In every sense of the words, Maya Angelou is one of the great voices of contemporary literature. A remarkable Renaissance woman, she’s a poet, educator, historian, bestselling author of more than a dozen books, actress, playwright, civil rights activist, producer, director, and audiobook narrator. Angelou’s most recent book, HALLELUJAH , is an intimate and extraordinary journey through the author’s extraordinary life, using food as the featured player in her stories.
She explains this delectable combination by saying, "I’ve been asked for 10 years to write a cookbook, but I knew I couldn’t do that. So I really thought about food and its capability of being used to do all sorts of things, to put people at ease, to court, to flirt, to invent a climate, so that warring factions can come together all over the world, in every culture, from Eskimo to Estonian.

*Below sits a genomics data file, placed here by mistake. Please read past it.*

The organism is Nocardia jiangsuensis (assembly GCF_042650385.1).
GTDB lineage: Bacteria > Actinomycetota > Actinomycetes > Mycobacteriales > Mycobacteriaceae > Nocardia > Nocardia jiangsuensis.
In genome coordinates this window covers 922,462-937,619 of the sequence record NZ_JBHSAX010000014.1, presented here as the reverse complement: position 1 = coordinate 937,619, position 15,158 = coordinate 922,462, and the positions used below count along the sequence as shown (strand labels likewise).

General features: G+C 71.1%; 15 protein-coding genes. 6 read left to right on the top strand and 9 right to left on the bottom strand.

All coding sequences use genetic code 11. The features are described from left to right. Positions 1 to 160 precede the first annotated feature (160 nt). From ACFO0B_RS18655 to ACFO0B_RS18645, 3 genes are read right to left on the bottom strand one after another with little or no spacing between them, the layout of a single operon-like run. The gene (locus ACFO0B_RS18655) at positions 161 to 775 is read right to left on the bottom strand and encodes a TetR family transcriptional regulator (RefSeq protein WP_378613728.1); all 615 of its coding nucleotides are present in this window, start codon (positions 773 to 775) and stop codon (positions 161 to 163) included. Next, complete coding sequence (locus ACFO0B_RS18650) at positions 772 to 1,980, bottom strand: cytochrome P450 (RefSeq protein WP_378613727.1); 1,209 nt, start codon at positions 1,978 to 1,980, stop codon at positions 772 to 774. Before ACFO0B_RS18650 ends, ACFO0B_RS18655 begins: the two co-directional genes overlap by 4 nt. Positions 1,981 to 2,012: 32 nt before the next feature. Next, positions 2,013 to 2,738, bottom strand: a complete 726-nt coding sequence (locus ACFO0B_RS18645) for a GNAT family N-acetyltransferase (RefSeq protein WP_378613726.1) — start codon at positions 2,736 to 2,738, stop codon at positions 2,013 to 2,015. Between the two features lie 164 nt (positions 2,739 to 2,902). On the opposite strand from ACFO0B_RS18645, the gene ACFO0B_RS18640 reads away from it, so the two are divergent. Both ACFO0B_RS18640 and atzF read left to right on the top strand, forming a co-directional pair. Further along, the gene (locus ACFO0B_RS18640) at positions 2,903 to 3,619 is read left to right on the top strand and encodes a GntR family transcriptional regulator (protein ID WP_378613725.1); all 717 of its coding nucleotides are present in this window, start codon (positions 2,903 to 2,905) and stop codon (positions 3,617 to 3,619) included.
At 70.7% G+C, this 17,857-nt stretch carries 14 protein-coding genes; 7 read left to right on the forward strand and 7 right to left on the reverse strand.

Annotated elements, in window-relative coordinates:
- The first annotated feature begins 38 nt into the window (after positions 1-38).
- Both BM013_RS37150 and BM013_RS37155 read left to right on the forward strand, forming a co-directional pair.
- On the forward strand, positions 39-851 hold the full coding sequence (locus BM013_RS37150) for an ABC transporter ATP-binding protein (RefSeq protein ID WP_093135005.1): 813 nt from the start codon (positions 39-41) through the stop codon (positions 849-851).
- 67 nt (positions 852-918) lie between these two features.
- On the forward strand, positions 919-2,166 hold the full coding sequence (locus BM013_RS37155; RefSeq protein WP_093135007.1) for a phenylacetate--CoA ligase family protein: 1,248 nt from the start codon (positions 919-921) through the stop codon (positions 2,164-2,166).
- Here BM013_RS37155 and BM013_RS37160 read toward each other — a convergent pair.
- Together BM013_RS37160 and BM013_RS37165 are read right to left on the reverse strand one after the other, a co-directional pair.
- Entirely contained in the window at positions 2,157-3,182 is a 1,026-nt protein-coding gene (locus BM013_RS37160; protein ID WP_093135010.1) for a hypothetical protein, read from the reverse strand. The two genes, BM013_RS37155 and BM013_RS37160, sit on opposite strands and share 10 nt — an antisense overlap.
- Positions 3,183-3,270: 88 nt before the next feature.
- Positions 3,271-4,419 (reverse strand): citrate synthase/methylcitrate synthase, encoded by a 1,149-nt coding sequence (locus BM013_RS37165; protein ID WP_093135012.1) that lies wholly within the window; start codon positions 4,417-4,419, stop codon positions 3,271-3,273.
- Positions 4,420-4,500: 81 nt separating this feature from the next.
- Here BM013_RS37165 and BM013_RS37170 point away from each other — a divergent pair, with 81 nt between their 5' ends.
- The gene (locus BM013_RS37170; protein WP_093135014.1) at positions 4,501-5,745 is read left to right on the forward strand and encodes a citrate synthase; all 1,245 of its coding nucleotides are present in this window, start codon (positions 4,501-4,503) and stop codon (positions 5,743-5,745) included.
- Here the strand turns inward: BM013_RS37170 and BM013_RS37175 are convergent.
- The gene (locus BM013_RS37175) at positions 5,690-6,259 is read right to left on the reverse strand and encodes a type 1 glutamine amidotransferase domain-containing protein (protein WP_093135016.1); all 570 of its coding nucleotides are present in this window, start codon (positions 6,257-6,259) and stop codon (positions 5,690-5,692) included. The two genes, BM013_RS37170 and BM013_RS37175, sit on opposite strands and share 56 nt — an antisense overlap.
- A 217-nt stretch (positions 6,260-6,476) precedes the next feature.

"I thought of other stories after I’d finished the book. But it was enough. And it had been so tedious and onerous a job—I had to hire a chef to come in and measure things for me! As a rule, I don’t do that. I know what a cup of flour looks like in a bowl. But in order to do a cookbook, you have to get exact measures. At the end, I called my family and friends and said, ‘If you ever hear me talk about writing another book like this, find me wherever I am, Tierra del Fuego or the Easter Islands, grab me by the lapels, and ask me, ‘Are you crazy'"
Narrating her stories on audiotape, says the triple Grammy award winner, adds a special intimacy to the story. "In telling it, I’m really back there. In Paris at Fouget’s restaurant. With all the aromas and the perfume of the women. I had to see the restaurant to bring the listener into that room. And it wasn’t until reading the story aloud that I remembered that the Aga Khan had been there that night."
Angelou uses her audiobooks as gifts to people, family, and friends, especially those who have trouble holding books or are blind. "It’s a good way to stay in touch." As for a sequel to HALLELUJAH, she at first resisted the idea. But now that the book is out, she admits to having thought of other stories with food as the focus. If she remembers a substantial number of stories, she plans to write another book this year. She laughs as she says, "I’ll have to get over my fear of measuring cups and spoons."—M. Tracy Brigden